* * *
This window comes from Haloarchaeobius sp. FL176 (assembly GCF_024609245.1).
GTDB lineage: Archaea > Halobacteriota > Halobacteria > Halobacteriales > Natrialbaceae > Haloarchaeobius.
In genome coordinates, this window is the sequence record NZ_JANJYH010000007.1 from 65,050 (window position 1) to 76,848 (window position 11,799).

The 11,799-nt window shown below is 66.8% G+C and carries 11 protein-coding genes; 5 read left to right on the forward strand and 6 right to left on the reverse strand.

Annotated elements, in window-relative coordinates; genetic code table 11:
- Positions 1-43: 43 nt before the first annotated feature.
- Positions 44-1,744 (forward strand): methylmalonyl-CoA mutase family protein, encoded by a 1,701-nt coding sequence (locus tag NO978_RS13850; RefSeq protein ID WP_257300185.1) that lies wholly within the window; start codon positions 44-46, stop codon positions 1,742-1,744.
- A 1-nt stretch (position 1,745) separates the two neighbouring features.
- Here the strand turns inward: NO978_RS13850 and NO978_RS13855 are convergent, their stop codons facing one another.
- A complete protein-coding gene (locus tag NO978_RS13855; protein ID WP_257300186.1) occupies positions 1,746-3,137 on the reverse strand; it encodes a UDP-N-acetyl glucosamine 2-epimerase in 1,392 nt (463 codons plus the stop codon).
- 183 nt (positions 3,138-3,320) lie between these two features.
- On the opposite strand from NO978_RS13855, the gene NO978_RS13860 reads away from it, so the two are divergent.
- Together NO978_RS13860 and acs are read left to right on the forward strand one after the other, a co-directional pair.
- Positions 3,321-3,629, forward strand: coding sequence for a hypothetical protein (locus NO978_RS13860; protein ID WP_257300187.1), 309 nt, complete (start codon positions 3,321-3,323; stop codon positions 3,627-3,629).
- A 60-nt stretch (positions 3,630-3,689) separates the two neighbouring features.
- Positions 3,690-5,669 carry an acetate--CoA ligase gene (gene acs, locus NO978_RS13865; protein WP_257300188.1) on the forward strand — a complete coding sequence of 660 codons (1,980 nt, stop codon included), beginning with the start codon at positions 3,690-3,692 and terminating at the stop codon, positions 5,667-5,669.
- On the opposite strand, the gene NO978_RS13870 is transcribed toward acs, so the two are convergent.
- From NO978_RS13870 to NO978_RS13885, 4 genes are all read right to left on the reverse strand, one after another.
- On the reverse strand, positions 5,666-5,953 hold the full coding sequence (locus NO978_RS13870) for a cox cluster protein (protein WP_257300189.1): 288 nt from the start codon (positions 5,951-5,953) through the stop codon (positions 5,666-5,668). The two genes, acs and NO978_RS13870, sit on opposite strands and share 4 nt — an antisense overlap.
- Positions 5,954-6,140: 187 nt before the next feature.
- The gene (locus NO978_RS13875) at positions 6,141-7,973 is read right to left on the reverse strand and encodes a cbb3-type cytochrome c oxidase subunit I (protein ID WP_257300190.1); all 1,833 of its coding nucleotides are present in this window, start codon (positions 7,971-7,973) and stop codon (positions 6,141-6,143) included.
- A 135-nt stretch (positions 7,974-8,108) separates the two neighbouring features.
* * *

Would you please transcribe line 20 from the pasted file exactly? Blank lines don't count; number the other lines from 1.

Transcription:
- Positions 5,954-6,140: 187 nt before the next feature.